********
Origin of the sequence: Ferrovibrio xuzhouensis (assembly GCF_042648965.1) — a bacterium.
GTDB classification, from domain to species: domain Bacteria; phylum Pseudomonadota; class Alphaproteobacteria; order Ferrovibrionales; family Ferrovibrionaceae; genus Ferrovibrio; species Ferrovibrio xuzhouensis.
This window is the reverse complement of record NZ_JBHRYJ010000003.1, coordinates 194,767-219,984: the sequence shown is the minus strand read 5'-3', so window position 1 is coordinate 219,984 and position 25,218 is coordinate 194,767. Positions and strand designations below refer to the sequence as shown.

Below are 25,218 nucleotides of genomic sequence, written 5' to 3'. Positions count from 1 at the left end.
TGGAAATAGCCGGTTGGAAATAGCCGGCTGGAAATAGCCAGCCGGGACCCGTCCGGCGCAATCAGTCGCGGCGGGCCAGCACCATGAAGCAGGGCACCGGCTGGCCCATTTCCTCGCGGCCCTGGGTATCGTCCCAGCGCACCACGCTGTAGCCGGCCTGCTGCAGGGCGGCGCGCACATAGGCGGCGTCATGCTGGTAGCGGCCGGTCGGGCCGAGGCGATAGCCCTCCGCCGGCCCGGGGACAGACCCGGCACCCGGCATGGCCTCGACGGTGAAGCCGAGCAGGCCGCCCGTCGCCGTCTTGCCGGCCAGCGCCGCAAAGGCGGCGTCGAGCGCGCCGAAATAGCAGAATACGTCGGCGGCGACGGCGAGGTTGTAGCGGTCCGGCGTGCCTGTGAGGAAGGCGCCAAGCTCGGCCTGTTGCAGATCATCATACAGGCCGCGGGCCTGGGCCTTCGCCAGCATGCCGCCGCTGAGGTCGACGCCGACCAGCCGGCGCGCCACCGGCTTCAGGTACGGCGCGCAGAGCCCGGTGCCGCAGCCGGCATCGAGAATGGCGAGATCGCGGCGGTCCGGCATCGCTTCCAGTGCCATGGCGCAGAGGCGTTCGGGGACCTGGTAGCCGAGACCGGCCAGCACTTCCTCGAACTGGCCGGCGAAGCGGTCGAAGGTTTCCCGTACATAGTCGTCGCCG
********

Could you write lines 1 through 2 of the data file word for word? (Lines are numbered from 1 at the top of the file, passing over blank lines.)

Origin of the sequence: Ferrovibrio xuzhouensis (assembly GCF_042648965.1) — a bacterium.
GTDB classification, from domain to species: domain Bacteria; phylum Pseudomonadota; class Alphaproteobacteria; order Ferrovibrionales; family Ferrovibrionaceae; genus Ferrovibrio; species Ferrovibrio xuzhouensis.